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Hepatitis E

Definition

Hepatitis E (HEV) is a liver disease caused by the hepatitis E virus (HEV). Hepatitis E, however, does not occur often in the United States.

Hepatitis E is reportable to the Iowa Department of Public Health by Iowa Administrative Code 641 Chapter 1.

Symptoms

Persons with hepatitis E infection may have no symptoms at all. Typical symptoms of acute hepatitis E include abdominal pain, anorexia, dark urine, fever, enlarged liver, jaundice, tiredness, nausea, and vomiting.

Causes

HEV is transmitted primarily by the fecal-oral route. Fecally contaminated drinking water or food are the most commonly documented methods of transmission.

Risk Factors

People who travel primarily in developing countries (Asia, Africa, Mexico) with inadequate environmental sanitation are at risk for disease. Infection is more common among adults than children. Symptom severity increases with age.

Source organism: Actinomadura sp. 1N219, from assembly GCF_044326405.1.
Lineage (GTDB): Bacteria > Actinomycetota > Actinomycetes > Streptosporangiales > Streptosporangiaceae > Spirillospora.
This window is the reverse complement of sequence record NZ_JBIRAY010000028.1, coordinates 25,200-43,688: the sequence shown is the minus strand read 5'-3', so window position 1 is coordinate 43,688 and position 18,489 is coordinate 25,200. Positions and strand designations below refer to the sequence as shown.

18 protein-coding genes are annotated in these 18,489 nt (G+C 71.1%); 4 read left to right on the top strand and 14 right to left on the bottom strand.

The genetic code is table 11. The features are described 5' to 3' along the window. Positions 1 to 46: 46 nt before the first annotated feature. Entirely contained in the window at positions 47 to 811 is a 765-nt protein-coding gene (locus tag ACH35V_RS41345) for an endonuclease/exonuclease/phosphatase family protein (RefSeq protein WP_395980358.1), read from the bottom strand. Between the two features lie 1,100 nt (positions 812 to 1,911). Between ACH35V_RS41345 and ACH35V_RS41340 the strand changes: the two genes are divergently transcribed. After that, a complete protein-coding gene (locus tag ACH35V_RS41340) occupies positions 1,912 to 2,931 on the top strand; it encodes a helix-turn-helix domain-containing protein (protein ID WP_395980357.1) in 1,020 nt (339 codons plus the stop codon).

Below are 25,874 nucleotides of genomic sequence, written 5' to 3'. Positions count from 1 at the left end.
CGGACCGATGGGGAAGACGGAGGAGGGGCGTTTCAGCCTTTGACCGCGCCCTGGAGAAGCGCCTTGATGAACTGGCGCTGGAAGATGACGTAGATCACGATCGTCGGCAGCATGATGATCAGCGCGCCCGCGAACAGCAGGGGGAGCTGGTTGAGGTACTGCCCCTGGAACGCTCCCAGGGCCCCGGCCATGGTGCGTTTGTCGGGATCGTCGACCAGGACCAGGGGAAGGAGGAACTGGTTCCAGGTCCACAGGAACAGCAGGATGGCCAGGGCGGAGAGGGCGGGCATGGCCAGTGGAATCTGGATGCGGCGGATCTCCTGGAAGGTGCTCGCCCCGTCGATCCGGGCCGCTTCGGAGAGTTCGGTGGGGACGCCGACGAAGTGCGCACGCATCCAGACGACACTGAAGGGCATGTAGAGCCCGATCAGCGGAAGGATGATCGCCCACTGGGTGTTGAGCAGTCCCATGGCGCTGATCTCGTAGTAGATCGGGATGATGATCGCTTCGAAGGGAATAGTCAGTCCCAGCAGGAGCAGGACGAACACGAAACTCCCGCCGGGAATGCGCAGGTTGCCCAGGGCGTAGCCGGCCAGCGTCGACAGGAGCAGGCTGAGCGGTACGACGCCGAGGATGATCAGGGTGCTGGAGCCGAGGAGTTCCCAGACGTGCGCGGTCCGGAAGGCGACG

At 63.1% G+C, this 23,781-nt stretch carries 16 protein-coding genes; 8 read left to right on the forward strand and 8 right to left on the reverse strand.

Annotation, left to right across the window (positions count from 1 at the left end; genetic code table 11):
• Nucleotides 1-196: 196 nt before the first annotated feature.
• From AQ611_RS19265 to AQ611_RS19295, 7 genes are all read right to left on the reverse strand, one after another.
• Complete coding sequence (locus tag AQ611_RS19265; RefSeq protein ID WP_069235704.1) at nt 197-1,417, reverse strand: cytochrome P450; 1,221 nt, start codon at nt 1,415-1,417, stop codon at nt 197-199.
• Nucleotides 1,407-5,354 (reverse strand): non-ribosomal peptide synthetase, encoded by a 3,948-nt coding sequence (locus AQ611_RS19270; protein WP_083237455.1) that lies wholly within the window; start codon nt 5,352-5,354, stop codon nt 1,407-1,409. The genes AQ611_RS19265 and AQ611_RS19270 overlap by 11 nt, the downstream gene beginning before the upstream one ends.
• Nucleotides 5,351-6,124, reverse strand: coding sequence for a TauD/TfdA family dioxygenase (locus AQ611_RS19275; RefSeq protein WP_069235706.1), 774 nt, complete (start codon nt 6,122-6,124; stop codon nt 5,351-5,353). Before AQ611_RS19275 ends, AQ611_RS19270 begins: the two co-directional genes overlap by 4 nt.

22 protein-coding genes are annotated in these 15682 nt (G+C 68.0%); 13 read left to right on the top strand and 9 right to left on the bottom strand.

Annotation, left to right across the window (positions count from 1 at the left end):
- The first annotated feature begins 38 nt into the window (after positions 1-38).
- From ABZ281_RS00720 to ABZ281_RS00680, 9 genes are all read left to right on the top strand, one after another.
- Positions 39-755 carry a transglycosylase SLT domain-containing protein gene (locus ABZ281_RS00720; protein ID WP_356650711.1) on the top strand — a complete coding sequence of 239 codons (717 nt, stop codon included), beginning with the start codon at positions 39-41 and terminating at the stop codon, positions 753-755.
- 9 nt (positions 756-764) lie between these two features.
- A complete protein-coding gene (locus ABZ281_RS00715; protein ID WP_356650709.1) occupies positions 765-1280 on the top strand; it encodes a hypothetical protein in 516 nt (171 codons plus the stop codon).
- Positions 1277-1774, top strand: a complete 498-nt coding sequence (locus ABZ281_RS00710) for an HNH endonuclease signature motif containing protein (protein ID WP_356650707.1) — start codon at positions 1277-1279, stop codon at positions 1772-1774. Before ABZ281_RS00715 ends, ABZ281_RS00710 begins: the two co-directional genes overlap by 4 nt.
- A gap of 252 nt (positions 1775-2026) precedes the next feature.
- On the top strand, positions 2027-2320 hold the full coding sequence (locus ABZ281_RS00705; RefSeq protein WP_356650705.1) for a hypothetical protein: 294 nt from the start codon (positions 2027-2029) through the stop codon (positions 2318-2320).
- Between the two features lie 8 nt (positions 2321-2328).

Prevention

There is no vaccine to prevent hepatitis E. Travelers to areas where HEV is found should drink only bottled or boiled water or carbonated (bubbly) drinks in cans or bottles. Avoid tap water, fountain drinks, and ice cubes if water purity is unknown. Also avoid uncooked shellfish, and uncooked fruit/vegetables not peeled or prepared by traveler.

Treatment

Supportive care only. The person usually gets well without treatment.

Additional Resources

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Health Care Providers

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